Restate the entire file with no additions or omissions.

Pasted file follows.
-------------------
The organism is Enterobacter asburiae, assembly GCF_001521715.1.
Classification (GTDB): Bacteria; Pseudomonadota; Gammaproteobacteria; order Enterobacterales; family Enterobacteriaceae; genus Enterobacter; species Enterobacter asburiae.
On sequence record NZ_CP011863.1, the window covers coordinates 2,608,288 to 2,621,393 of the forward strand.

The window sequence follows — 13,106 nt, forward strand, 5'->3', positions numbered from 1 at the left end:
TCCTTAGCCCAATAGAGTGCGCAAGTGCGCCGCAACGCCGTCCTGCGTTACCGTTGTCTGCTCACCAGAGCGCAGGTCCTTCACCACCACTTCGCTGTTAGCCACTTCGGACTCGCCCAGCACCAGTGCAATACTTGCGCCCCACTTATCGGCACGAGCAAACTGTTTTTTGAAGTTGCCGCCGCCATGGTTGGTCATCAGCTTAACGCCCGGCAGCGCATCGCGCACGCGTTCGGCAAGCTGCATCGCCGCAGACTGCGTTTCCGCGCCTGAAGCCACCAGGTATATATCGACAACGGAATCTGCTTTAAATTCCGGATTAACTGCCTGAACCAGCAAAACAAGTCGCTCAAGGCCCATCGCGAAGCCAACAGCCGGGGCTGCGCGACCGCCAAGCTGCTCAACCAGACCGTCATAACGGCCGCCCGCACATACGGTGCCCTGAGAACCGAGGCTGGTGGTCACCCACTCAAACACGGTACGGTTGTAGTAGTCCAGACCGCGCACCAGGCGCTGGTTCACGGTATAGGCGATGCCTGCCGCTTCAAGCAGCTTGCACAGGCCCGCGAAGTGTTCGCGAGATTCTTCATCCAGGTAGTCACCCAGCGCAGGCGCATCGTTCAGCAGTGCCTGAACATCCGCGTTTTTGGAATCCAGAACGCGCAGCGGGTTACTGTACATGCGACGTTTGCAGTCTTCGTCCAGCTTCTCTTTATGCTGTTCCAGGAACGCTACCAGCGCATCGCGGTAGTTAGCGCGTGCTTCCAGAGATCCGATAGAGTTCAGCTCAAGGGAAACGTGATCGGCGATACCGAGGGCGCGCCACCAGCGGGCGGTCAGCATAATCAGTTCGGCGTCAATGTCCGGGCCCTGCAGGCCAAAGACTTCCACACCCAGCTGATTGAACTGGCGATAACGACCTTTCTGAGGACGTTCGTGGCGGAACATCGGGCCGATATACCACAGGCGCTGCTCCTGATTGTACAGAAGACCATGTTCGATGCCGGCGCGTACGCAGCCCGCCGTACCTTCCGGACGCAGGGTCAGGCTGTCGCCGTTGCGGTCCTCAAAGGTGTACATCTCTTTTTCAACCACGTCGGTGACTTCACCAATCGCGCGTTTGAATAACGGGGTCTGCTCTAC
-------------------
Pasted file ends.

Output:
The organism is Enterobacter asburiae, assembly GCF_001521715.1.
Classification (GTDB): Bacteria; Pseudomonadota; Gammaproteobacteria; order Enterobacterales; family Enterobacteriaceae; genus Enterobacter; species Enterobacter asburiae.
On sequence record NZ_CP011863.1, the window covers coordinates 2,608,288 to 2,621,393 of the forward strand.

The window sequence follows — 13,106 nt, forward strand, 5'->3', positions numbered from 1 at the left end:
TCCTTAGCCCAATAGAGTGCGCAAGTGCGCCGCAACGCCGTCCTGCGTTACCGTTGTCTGCTCACCAGAGCGCAGGTCCTTCACCACCACTTCGCTGTTAGCCACTTCGGACTCGCCCAGCACCAGTGCAATACTTGCGCCCCACTTATCGGCACGAGCAAACTGTTTTTTGAAGTTGCCGCCGCCATGGTTGGTCATCAGCTTAACGCCCGGCAGCGCATCGCGCACGCGTTCGGCAAGCTGCATCGCCGCAGACTGCGTTTCCGCGCCTGAAGCCACCAGGTATATATCGACAACGGAATCTGCTTTAAATTCCGGATTAACTGCCTGAACCAGCAAAACAAGTCGCTCAAGGCCCATCGCGAAGCCAACAGCCGGGGCTGCGCGACCGCCAAGCTGCTCAACCAGACCGTCATAACGGCCGCCCGCACATACGGTGCCCTGAGAACCGAGGCTGGTGGTCACCCACTCAAACACGGTACGGTTGTAGTAGTCCAGACCGCGCACCAGGCGCTGGTTCACGGTATAGGCGATGCCTGCCGCTTCAAGCAGCTTGCACAGGCCCGCGAAGTGTTCGCGAGATTCTTCATCCAGGTAGTCACCCAGCGCAGGCGCATCGTTCAGCAGTGCCTGAACATCCGCGTTTTTGGAATCCAGAACGCGCAGCGGGTTACTGTACATGCGACGTTTGCAGTCTTCGTCCAGCTTCTCTTTATGCTGTTCCAGGAACGCTACCAGCGCATCGCGGTAGTTAGCGCGTGCTTCCAGAGATCCGATAGAGTTCAGCTCAAGGGAAACGTGATCGGCGATACCGAGGGCGCGCCACCAGCGGGCGGTCAGCATAATCAGTTCGGCGTCAATGTCCGGGCCCTGCAGGCCAAAGACTTCCACACCCAGCTGATTGAACTGGCGATAACGACCTTTCTGAGGACGTTCGTGGCGGAACATCGGGCCGATATACCACAGGCGCTGCTCCTGATTGTACAGAAGACCATGTTCGATGCCGGCGCGTACGCAGCCCGCCGTACCTTCCGGACGCAGGGTCAGGCTGTCGCCGTTGCGGTCCTCAAAGGTGTACATCTCTTTTTCAACCACGTCGGTGACTTCACCAATCGCGCGTTTGAATAACGGGGTCTGCTCTAC